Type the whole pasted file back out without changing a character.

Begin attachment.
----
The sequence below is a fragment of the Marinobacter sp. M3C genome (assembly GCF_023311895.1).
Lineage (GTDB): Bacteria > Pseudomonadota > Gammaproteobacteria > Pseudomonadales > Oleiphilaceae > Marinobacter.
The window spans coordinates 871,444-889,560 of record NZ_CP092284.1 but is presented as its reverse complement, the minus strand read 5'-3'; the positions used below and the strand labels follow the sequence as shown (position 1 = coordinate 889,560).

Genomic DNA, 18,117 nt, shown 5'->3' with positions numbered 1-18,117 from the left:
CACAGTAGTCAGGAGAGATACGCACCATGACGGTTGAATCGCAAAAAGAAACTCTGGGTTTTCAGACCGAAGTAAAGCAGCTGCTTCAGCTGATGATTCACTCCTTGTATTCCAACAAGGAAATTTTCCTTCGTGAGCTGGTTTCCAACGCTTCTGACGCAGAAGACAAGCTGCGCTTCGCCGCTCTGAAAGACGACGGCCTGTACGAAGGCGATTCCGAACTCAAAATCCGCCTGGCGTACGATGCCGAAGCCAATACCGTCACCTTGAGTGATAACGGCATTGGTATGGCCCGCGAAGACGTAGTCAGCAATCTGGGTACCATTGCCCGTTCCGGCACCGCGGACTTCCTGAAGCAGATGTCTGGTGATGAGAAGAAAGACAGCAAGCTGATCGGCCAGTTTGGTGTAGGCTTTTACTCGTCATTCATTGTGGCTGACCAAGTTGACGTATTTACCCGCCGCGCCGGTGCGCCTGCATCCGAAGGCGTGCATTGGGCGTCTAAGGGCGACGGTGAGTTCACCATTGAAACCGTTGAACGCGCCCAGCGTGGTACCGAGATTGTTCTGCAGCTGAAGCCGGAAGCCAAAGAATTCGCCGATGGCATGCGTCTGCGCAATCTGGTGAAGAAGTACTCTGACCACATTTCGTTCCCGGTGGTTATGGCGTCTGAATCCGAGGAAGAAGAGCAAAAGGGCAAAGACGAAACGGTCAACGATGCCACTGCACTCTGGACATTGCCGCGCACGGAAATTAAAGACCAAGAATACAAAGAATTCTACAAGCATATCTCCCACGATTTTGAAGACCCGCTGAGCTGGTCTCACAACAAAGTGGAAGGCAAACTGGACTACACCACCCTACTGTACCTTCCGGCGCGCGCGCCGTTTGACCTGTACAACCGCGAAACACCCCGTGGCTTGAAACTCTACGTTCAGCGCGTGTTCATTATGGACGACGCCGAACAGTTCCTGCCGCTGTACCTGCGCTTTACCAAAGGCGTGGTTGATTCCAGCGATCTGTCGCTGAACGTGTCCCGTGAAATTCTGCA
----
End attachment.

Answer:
The sequence below is a fragment of the Marinobacter sp. M3C genome (assembly GCF_023311895.1).
Lineage (GTDB): Bacteria > Pseudomonadota > Gammaproteobacteria > Pseudomonadales > Oleiphilaceae > Marinobacter.
The window spans coordinates 871,444-889,560 of record NZ_CP092284.1 but is presented as its reverse complement, the minus strand read 5'-3'; the positions used below and the strand labels follow the sequence as shown (position 1 = coordinate 889,560).

Genomic DNA, 18,117 nt, shown 5'->3' with positions numbered 1-18,117 from the left:
CACAGTAGTCAGGAGAGATACGCACCATGACGGTTGAATCGCAAAAAGAAACTCTGGGTTTTCAGACCGAAGTAAAGCAGCTGCTTCAGCTGATGATTCACTCCTTGTATTCCAACAAGGAAATTTTCCTTCGTGAGCTGGTTTCCAACGCTTCTGACGCAGAAGACAAGCTGCGCTTCGCCGCTCTGAAAGACGACGGCCTGTACGAAGGCGATTCCGAACTCAAAATCCGCCTGGCGTACGATGCCGAAGCCAATACCGTCACCTTGAGTGATAACGGCATTGGTATGGCCCGCGAAGACGTAGTCAGCAATCTGGGTACCATTGCCCGTTCCGGCACCGCGGACTTCCTGAAGCAGATGTCTGGTGATGAGAAGAAAGACAGCAAGCTGATCGGCCAGTTTGGTGTAGGCTTTTACTCGTCATTCATTGTGGCTGACCAAGTTGACGTATTTACCCGCCGCGCCGGTGCGCCTGCATCCGAAGGCGTGCATTGGGCGTCTAAGGGCGACGGTGAGTTCACCATTGAAACCGTTGAACGCGCCCAGCGTGGTACCGAGATTGTTCTGCAGCTGAAGCCGGAAGCCAAAGAATTCGCCGATGGCATGCGTCTGCGCAATCTGGTGAAGAAGTACTCTGACCACATTTCGTTCCCGGTGGTTATGGCGTCTGAATCCGAGGAAGAAGAGCAAAAGGGCAAAGACGAAACGGTCAACGATGCCACTGCACTCTGGACATTGCCGCGCACGGAAATTAAAGACCAAGAATACAAAGAATTCTACAAGCATATCTCCCACGATTTTGAAGACCCGCTGAGCTGGTCTCACAACAAAGTGGAAGGCAAACTGGACTACACCACCCTACTGTACCTTCCGGCGCGCGCGCCGTTTGACCTGTACAACCGCGAAACACCCCGTGGCTTGAAACTCTACGTTCAGCGCGTGTTCATTATGGACGACGCCGAACAGTTCCTGCCGCTGTACCTGCGCTTTACCAAAGGCGTGGTTGATTCCAGCGATCTGTCGCTGAACGTGTCCCGTGAAATTCTGCA